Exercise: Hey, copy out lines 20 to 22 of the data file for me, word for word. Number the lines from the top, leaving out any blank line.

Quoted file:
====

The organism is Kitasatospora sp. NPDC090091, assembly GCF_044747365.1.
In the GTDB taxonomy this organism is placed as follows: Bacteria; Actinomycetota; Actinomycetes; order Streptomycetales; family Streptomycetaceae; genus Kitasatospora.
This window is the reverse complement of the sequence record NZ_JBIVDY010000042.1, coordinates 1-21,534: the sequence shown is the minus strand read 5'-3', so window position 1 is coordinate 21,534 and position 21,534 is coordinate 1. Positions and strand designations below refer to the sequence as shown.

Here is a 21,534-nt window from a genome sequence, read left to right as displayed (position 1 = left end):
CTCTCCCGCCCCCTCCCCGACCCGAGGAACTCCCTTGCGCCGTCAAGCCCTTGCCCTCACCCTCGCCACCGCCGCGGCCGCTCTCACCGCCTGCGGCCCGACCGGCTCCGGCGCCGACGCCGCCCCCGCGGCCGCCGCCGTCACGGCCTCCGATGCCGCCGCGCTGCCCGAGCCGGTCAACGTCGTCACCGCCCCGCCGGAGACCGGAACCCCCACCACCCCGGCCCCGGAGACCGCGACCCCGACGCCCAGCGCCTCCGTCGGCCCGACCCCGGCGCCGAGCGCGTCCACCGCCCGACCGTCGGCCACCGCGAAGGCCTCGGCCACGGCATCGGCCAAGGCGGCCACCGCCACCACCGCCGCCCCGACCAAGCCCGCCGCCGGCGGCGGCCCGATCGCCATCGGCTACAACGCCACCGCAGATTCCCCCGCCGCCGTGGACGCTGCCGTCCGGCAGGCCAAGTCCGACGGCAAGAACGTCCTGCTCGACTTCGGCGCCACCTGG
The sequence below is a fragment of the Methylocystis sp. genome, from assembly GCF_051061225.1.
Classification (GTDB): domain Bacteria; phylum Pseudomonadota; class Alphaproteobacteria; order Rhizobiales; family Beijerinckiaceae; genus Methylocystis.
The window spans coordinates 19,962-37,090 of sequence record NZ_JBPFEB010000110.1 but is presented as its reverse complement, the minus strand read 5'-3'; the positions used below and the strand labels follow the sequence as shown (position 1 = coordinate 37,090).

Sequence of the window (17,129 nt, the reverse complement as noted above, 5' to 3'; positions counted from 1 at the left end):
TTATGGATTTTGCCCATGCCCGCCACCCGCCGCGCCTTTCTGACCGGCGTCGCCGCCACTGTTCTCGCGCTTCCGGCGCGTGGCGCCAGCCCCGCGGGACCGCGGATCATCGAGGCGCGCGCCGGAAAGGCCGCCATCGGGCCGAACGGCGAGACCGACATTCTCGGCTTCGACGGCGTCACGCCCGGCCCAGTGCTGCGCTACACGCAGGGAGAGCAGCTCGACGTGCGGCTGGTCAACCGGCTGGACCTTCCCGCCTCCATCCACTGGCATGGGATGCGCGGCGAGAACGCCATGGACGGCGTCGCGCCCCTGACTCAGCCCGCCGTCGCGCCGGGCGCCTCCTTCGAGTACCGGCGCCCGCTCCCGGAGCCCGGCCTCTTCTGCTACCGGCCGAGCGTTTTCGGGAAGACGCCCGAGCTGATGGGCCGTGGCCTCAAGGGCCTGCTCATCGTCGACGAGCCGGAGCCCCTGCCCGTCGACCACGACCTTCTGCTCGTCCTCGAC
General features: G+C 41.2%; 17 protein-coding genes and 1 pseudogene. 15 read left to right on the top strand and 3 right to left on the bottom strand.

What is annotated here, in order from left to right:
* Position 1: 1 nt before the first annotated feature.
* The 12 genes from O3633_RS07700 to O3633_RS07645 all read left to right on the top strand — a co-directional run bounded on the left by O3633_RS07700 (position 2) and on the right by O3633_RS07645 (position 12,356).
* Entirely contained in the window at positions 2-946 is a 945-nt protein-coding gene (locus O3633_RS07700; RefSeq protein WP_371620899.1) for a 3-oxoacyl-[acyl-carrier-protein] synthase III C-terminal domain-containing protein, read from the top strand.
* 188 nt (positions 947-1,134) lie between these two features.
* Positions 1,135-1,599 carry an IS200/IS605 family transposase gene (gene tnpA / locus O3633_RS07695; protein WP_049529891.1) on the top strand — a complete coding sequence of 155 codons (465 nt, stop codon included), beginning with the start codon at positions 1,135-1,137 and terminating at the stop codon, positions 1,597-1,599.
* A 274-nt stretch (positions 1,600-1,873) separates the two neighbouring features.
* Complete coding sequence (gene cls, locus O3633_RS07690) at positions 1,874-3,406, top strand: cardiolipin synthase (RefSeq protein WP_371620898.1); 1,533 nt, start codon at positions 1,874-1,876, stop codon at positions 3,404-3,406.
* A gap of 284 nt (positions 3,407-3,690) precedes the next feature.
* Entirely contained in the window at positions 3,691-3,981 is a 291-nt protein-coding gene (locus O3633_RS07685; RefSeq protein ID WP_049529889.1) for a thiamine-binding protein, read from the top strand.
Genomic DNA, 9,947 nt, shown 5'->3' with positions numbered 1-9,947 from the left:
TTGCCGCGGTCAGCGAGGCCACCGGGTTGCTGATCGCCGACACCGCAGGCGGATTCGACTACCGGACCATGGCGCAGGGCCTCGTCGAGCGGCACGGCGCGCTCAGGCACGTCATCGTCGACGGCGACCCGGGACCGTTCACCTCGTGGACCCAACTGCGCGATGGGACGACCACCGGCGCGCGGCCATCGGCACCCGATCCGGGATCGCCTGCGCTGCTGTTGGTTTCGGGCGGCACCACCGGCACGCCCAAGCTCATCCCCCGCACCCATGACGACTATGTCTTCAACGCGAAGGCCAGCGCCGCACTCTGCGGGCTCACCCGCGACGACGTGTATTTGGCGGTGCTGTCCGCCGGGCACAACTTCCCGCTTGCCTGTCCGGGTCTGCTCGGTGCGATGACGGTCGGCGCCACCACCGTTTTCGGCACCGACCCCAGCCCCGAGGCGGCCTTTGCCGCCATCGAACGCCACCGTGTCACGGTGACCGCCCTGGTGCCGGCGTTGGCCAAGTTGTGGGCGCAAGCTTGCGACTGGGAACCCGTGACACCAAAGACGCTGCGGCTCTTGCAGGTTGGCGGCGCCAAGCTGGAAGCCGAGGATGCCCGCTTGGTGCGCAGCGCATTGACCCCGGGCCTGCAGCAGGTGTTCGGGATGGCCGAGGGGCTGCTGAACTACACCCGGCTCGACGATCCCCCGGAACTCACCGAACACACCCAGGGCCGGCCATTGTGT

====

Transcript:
* A gap of 284 nt (positions 3,407-3,690) precedes the next feature.
* Entirely contained in the window at positions 3,691-3,981 is a 291-nt protein-coding gene (locus O3633_RS07685; RefSeq protein ID WP_049529889.1) for a thiamine-binding protein, read from the top strand.
Genomic DNA, 9,947 nt, shown 5'->3' with positions numbered 1-9,947 from the left: